Dark Green: Firm commitments from incumbent: BT (10M), Belgacom, Australian NBN, Swisscom, Austria, Bezeq Israel, Chunghwa Taiwan, Telus Canada, Telekom South Africa, SK Korea, (U.S.) AT&T, Century, Frontier, Windstream, Belgium, Omantel
Mid Green: Smaller carriers in Germany, Norway, Finland, Japan
Sales doing well. Carl Russo attributed the $11.5M loss to "higher than expected costs in our turnkey network improvement projects, particularly as activity accelerated to meet project schedules." I infer that Calix threw extra resources at projects running late. Calix has earned a reputation for taking care of customers. I'm not surprised they rushed in help when problems developed.
Calix's strength remains the U.S. carriers other than Verizon and AT&T. The increased revenues are good news for the level of capital spending. Century and Frontier are far behind cable; their prospects are bleak if they don't rapidly upgrade.
Calix proudly announced the first customer for their NG-PON2 gear.
Japan's Energia, the ISP of a regional electric company, has been running a small deployment of G.fast for a year. They like it so much they signed on with Nokia to be a Japanese distributor. Alongside the giants NTT, KDDI, & Softbank there remain many smaller companies delivering broadband.
Energia, the electric company for the Hiroshima region, years ago entered the ISP business. Distributing equipment is a natural move. After Fukushima, diversification must be particularly attractive for electric companies, especially in Hiroshima. They are decommissioning reactor #1 at their Shimane Nuclear Power Station, which will take thirty years. They hope to restart #2, where corrosion was recently discovered.
Now that G.fast is proven to deliver 500-800 megabits, it allows the smaller companies to compete with the fiber to the basement of the giants.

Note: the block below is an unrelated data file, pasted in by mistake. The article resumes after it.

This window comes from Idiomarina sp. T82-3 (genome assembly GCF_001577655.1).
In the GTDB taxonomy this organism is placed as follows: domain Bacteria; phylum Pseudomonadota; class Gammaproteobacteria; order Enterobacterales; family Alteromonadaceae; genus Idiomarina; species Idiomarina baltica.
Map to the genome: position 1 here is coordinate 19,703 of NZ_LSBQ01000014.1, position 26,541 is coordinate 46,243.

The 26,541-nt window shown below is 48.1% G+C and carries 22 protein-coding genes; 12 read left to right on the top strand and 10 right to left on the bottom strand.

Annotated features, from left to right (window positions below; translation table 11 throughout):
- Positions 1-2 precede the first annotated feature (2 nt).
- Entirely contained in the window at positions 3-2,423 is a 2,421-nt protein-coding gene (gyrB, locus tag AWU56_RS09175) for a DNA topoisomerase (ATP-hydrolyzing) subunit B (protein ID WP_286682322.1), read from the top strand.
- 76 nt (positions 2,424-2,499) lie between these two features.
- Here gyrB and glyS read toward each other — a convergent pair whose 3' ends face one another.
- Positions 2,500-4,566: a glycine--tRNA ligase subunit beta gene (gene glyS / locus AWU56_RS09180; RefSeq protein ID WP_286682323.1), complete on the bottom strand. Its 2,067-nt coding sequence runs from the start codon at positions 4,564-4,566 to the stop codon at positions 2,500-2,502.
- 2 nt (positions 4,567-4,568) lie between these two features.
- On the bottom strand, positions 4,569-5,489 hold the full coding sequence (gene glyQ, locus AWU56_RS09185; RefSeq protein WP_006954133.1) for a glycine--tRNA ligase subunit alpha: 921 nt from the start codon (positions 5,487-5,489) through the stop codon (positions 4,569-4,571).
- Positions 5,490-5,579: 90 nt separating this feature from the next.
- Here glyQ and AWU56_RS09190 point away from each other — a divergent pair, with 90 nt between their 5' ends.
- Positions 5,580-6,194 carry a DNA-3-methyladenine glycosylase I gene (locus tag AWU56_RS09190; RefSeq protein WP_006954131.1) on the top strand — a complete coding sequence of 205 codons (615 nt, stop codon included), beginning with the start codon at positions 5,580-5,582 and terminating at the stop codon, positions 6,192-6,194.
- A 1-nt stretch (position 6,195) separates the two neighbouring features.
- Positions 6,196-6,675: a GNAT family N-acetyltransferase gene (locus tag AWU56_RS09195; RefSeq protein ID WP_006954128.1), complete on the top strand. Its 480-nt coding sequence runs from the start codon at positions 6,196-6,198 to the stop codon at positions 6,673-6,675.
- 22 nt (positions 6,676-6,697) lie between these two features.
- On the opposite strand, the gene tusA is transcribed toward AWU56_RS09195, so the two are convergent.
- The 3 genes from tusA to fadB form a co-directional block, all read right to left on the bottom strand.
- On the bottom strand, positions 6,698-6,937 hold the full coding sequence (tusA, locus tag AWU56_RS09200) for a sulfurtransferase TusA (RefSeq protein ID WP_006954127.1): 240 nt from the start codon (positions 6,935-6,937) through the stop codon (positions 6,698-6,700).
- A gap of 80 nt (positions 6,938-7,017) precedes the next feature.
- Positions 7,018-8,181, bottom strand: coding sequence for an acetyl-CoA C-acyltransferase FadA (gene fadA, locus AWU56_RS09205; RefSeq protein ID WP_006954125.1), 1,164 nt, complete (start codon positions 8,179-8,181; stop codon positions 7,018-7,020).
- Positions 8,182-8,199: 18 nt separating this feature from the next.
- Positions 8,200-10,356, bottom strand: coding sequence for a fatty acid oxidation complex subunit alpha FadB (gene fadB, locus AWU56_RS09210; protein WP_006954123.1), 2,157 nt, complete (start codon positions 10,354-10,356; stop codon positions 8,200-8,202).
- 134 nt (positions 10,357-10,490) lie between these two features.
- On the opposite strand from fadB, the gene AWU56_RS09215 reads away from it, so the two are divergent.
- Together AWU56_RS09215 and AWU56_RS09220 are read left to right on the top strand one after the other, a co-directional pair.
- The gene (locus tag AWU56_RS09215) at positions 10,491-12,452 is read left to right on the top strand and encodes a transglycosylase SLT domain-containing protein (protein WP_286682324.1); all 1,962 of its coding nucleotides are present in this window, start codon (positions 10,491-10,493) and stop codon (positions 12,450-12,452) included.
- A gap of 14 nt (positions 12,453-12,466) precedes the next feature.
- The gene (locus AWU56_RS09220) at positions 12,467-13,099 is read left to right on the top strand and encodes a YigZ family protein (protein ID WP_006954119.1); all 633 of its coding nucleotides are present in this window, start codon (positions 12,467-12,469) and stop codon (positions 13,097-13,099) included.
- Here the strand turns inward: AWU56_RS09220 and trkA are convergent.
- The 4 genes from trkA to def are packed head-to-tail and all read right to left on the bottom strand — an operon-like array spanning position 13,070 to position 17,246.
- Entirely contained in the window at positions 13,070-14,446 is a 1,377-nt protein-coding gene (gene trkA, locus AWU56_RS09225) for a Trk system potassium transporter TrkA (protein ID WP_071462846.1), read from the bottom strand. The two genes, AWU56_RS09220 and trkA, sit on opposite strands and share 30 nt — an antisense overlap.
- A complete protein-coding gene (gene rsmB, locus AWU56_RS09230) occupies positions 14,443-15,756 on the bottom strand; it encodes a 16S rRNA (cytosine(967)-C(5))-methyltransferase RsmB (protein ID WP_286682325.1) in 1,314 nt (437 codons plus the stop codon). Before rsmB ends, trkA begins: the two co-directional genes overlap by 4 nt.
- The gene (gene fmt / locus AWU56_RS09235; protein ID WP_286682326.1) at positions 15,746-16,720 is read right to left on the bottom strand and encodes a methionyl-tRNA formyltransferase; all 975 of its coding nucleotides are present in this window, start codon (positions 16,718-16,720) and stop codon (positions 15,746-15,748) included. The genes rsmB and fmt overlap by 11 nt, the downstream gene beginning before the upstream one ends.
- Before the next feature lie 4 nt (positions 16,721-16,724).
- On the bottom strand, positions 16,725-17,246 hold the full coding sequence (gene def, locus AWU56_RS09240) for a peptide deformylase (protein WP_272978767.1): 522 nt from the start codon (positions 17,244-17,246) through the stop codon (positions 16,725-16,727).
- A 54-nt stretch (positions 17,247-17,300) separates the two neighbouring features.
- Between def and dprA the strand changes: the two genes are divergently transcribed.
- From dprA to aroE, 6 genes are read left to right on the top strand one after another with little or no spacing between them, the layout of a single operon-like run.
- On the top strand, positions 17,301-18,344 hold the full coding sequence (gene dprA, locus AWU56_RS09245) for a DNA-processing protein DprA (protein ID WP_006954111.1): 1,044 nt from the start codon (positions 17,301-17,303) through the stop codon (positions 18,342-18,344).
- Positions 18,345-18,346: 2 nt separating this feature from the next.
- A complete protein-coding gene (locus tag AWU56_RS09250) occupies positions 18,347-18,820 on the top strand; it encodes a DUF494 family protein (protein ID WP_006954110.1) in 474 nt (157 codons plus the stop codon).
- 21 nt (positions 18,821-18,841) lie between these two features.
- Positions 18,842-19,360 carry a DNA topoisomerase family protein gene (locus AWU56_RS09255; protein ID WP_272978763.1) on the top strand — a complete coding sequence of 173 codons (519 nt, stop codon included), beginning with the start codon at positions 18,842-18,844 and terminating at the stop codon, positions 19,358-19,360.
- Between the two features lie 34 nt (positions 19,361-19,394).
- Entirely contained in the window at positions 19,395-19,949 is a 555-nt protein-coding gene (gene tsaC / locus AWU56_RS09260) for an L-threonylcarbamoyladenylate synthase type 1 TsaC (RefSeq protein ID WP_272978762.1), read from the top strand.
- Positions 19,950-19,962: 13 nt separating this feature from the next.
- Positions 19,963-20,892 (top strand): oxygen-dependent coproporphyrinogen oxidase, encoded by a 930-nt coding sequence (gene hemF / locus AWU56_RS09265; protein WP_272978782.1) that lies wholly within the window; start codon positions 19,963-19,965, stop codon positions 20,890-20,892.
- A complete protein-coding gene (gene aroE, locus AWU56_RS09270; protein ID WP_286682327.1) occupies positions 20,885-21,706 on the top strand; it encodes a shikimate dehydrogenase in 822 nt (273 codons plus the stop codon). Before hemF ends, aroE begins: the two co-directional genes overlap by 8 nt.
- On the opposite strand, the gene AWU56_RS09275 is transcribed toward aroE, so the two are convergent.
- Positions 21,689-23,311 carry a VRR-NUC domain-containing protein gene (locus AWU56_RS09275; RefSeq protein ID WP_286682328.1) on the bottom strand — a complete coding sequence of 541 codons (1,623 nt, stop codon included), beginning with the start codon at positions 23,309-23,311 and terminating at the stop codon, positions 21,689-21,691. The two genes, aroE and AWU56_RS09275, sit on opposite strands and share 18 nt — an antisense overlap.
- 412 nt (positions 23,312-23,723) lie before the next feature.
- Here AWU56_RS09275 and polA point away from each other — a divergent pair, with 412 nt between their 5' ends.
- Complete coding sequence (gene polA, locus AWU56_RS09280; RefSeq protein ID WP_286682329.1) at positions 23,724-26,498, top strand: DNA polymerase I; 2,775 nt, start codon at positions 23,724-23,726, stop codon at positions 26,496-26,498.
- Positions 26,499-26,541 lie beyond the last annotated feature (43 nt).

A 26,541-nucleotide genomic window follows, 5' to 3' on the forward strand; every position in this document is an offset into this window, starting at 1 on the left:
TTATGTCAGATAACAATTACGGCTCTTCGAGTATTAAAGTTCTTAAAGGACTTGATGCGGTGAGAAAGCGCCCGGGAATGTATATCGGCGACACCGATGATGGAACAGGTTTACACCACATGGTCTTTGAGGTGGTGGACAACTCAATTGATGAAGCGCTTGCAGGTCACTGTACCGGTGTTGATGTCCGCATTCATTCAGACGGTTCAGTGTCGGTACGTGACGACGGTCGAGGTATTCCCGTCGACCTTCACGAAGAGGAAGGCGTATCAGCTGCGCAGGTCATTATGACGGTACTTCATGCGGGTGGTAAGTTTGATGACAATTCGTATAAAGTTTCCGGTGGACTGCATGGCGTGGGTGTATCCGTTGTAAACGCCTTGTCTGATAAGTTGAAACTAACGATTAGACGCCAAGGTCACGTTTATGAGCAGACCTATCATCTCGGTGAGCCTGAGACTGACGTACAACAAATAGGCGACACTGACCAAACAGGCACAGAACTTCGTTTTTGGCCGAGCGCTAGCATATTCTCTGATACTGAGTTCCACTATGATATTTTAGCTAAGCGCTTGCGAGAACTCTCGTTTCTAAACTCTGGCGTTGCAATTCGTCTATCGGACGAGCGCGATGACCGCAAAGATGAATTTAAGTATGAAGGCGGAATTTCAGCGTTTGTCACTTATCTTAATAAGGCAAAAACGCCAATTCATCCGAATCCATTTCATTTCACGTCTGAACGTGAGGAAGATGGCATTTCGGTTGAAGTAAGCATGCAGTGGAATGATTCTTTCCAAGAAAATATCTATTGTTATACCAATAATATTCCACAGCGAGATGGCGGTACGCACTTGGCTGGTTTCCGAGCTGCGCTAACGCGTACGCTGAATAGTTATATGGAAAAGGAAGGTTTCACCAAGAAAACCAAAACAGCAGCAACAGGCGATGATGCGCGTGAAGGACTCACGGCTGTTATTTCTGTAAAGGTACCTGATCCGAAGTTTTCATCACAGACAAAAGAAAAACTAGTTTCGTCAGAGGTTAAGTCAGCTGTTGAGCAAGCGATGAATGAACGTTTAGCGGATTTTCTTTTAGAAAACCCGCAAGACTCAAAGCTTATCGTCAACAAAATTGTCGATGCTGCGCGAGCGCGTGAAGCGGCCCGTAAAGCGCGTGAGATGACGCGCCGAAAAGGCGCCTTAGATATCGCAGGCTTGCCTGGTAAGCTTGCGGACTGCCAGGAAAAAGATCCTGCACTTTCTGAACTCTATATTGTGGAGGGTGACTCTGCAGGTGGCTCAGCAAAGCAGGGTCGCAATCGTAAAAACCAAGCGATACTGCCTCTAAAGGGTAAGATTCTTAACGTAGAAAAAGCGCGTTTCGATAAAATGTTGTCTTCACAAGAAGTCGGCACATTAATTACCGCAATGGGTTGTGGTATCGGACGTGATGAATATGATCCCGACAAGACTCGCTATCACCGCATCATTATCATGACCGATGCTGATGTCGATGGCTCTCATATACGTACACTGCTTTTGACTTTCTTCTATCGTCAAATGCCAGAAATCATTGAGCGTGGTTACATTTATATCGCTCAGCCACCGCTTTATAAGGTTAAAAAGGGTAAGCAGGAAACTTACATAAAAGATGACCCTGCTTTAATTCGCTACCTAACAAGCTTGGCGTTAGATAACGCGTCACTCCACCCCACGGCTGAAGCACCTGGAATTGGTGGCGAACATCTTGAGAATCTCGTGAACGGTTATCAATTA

35b was expected for 2016 but wasn't ready, the Germans say. The improved 35b vectored VDSL uses more spectrum to get speeds of 200 megabits or so up to 300-400 meters. That's not close to the 500-800 megabits G.fast can do over short loops but in some cases saves the telco a lot of money. G.fast can't share the wire binder with the old 17 MHz VDSL but 35b can. Deutsche Telekom has millions of the 17 MHz modems they don't want to replace so chose 35b. Unfortunately, the new systems aren't delivering what DT requires.
200 megabits+, old modems still work. G.fast is headed over a gigabit on short loops 35b was introduced in 2014 as a simple, fast, low cost upgrade that could more than double speeds on existing VDSL lines. It uses 35 MHz of spectrum rather than the 17 MHz of most European VDSL builds but otherwise is nearly the same. Chipmakers - several now out of business - promised chips ready to deploy by 2016.
Simulations suggested 35b speeds could go up to 350 megabits over short distances. Adtran shared with me test results showing 200-250 megabits+. Alcatel/Nokia had similar results. Both were very confident a year ago. Until DT commented it would be 2018, that seemed reasonable to me.
It's really cheap to just hang a box on an existing remote terminal. "We're rolling out those side pods on the cabinets a quite a place now we have the production hardware, we have the production firmware and we're building a footprint quite quickly now," said Clive Seeley on the quarterly call. "The indications are that the performance of the product over the new equipment is pretty much spot on what we had predicted from the labs in the earlier few trials and I am very pleased with that. So I'm very pleased with where we stand right now on G.fast."
They are on target for 150,000 or so homes passed in the next couple of months and a fast ramp towards the 10M they've promised for 2020. BT is running G.halffast, with a target of ?300 down, ?30 up at three hundred meters. It would be impressive if they hit that; the results I've seen elsewhere are 10%-20% lower. The results at 100 meters - the plan before the beancounters jumped in - will probably be 500-800 megabits split between upstream and downstream. The early trials of G.fast have shown 5%-15% of the lines do not reach the expected speeds. BT and everyone else in the industry are scrambling to find and fix the problems.
The more interesting question is whether Huawei and Nokia have delivered the external vectoring boxes expected about six months ago.